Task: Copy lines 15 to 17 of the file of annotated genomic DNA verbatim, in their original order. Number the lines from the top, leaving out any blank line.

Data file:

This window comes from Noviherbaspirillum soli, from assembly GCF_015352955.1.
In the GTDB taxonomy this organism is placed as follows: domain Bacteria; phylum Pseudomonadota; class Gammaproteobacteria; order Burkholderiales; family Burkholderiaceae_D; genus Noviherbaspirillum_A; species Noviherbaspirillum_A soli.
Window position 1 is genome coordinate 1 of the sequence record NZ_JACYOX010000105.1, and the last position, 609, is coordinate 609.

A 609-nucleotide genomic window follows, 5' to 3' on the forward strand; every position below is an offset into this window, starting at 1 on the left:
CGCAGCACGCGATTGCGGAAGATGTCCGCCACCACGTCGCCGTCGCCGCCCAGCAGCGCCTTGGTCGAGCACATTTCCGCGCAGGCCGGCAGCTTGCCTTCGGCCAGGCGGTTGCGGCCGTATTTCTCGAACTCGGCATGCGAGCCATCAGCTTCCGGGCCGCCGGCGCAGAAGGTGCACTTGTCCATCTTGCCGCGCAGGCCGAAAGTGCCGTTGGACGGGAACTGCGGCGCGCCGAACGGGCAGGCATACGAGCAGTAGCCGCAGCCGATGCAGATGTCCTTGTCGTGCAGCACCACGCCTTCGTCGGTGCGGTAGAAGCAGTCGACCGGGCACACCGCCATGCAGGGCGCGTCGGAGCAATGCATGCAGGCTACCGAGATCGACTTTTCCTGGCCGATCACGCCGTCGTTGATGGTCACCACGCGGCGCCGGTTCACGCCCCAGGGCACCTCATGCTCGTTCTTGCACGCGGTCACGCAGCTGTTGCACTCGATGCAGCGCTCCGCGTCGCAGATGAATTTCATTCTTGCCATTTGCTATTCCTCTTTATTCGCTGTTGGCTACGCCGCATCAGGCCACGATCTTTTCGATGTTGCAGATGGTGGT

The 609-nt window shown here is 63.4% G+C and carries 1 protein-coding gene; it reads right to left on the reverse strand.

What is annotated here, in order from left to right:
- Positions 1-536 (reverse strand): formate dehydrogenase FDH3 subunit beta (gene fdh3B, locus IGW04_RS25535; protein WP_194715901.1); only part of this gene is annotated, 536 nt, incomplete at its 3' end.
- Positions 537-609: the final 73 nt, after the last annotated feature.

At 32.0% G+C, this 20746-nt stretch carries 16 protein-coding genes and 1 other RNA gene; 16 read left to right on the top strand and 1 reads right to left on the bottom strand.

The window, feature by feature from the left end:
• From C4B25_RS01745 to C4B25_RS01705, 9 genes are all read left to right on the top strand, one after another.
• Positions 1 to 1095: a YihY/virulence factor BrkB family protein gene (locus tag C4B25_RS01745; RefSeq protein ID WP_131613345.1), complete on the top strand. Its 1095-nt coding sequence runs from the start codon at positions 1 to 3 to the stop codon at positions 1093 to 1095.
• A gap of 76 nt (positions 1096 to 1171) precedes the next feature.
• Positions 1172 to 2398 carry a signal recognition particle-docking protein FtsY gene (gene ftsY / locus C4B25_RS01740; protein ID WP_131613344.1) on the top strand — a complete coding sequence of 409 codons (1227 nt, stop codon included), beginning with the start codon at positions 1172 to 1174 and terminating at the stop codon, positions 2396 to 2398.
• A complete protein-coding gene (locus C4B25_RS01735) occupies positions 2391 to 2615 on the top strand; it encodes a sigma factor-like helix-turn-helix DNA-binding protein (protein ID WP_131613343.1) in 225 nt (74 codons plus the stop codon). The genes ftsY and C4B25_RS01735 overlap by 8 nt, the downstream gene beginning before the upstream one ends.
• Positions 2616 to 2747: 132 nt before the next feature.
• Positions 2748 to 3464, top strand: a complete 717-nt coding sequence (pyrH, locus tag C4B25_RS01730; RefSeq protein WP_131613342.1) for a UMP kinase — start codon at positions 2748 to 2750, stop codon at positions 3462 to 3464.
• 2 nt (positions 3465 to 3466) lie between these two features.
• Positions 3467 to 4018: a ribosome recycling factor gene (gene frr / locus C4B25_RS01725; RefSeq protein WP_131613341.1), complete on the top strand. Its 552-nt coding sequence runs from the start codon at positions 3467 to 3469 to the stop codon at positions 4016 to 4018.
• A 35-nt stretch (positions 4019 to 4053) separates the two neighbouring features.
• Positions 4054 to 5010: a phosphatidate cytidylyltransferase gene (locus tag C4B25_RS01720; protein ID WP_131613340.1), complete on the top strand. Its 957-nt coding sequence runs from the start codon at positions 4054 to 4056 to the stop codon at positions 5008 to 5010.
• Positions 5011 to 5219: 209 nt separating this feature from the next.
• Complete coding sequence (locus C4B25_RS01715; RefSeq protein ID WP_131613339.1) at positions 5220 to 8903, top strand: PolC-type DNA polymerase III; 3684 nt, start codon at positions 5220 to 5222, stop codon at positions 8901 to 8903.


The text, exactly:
• Positions 1172 to 2398 carry a signal recognition particle-docking protein FtsY gene (gene ftsY / locus C4B25_RS01740; protein ID WP_131613344.1) on the top strand — a complete coding sequence of 409 codons (1227 nt, stop codon included), beginning with the start codon at positions 1172 to 1174 and terminating at the stop codon, positions 2396 to 2398.
• A complete protein-coding gene (locus C4B25_RS01735) occupies positions 2391 to 2615 on the top strand; it encodes a sigma factor-like helix-turn-helix DNA-binding protein (protein ID WP_131613343.1) in 225 nt (74 codons plus the stop codon). The genes ftsY and C4B25_RS01735 overlap by 8 nt, the downstream gene beginning before the upstream one ends.
• Positions 2616 to 2747: 132 nt before the next feature.